The New England Patriots opened the 2007 season with a blowout of the rival New York Jets. The initial Spygate story broke the day after that.
And now, the players were back at Gillette Stadium, in their Wednesday meeting to open Week 2, together for the first time since the controversy swept the franchise off its feet. An uncomfortable tension hovered over everything.
So here's what Bill Belichick did. He told a dirty joke, and the punch line lifted what had become a storm cloud of anxiety.
"The room erupted," said Heath Evans, then a Patriot and now a colleague of mine at NFL Network. "And then he tells us, 'Look, I made a mistake. I embarrassed the Kraft family, I embarrassed the organization, and I take responsibility for my actions. It's not your problem.' "
The Patriots handled it by spending the fall settling scores, and using the incident to create a cornered-animal dynamic for a team already loaded for bear. To most rational people, the mere idea of the perpetrator passing itself off as a victim like that might sound like a 12-year-old stealing someone's lunch money, getting ratted out, then going postal at recess.
But here's the thing: In professional football, many of the Code of the Schoolyard principles are present.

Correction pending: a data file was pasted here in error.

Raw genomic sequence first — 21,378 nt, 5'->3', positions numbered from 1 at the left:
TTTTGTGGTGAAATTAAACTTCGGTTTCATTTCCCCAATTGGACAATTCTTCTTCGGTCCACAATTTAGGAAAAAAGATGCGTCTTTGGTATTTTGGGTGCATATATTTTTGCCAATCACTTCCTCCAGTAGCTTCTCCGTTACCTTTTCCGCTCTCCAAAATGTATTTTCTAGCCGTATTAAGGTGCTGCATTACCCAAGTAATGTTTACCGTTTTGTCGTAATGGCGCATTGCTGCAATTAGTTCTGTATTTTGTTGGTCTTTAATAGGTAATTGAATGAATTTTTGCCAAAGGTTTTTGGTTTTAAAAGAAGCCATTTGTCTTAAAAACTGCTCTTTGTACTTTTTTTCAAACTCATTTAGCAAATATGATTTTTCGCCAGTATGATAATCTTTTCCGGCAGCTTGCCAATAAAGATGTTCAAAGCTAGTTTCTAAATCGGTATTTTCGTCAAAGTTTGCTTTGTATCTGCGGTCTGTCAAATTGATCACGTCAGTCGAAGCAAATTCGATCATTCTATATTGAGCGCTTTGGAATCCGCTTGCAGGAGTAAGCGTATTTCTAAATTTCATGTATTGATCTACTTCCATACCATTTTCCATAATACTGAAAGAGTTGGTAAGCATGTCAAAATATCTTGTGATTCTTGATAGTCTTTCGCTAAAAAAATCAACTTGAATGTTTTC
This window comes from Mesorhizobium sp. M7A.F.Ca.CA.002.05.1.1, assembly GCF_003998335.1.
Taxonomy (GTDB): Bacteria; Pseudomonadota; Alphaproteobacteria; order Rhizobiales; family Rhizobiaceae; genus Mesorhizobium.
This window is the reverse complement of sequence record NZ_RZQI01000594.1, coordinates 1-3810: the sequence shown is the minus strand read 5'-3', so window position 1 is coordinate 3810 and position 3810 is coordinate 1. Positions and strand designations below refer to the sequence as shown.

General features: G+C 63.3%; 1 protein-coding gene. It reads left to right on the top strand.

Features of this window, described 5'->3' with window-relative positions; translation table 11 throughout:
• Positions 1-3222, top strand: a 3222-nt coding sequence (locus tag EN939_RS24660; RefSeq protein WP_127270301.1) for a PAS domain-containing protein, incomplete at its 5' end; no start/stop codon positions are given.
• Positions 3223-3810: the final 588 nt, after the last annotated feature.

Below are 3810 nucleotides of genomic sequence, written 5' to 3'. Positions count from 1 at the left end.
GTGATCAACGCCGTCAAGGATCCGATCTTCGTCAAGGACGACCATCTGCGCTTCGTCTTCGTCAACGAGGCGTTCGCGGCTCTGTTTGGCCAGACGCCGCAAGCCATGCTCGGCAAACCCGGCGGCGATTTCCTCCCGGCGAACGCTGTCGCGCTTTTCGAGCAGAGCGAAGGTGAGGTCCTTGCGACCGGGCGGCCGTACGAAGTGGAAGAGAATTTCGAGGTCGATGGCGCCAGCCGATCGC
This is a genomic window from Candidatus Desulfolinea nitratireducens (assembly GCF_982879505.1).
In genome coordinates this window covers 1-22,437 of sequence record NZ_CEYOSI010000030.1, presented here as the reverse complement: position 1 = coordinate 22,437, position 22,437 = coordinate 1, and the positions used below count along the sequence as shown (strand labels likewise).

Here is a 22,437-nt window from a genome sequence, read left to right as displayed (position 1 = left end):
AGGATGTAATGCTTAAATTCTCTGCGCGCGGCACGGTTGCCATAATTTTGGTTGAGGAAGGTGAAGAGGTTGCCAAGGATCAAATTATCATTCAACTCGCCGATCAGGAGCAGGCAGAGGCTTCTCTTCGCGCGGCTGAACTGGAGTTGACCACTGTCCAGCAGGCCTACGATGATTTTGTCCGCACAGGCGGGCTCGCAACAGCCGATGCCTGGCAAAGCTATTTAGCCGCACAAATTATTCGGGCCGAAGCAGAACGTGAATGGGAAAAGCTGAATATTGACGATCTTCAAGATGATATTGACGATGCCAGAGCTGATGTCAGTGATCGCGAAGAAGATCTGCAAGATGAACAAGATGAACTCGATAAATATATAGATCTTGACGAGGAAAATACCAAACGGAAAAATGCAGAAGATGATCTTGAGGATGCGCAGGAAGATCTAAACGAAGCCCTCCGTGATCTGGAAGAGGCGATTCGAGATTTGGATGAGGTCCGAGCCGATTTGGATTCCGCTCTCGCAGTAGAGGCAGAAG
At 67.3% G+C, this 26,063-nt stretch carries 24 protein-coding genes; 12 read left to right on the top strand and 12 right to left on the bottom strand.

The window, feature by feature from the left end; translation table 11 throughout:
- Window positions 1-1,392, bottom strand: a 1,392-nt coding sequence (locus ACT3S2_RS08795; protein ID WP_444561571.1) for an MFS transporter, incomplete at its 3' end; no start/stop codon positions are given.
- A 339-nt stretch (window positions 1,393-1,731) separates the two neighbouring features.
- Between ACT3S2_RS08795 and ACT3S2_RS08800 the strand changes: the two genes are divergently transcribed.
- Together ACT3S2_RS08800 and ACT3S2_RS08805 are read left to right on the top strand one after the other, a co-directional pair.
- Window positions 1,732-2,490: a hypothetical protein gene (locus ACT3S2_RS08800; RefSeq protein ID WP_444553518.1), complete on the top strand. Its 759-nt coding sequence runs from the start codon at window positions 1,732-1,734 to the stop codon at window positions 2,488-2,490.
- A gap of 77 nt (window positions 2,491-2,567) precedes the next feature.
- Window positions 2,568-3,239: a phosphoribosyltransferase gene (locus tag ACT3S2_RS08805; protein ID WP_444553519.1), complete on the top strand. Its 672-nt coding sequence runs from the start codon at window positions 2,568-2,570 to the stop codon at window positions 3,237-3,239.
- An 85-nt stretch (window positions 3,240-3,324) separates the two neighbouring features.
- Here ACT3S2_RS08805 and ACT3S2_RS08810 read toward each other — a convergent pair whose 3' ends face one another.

Five years later, the New Orleans Saints, in a different situation but facing similar scrutiny, are trying to draw from the same motivational well the Patriots did in 2007. The New Orleans Times-Picayune reported Wednesday that the club would leave an empty seat in the meeting room and on the team bus for suspended coach Sean Payton. Tailback Mark Ingramtweeted a picture of black wristbands reading "FREE SEAN PAYTON" in gold letters.
Clearly, the Saints have been pushed enough this offseason to point where their entire 2012 season will be about pushing back. Evans, a former Saint himself, goes so far as to say that if he was still in New Orleans now he would "plagiarize Bill Belichick like he's never been plagiarized before." The martyring of Payton seems to be the first step in that process.
"We as players had the attitude that we were being doubted for what we'd accomplished, for the type of coaching ability our coaches had, for the football ability everyone there had as players," said former Patriot captain Tedy Bruschi. "We felt we had more to prove, just that the teams that had won championships -- and the majority of the guys from those teams were still there -- if there's any doubt about them, we were going to put an end to that. We'd end all doubts.
"And if that meant winning by 20 or 30, that's what we'd do. If we were up by 30, we'd keep the pedal down just to show how good we were, and erase all doubt."
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It didn't help them in the court of public opinion. In fact, it only worked to back up the villainous identity that had taken shape as a result of Spygate. But by then, the team had closed ranks. The way the Patriots saw it, all that had been accomplished the previous six years -- three championships, four AFC title games and five division titles -- was in question. Whether or not all that would be seen as sullied, the players decided, was out of their control. All they could do was prove how good they were.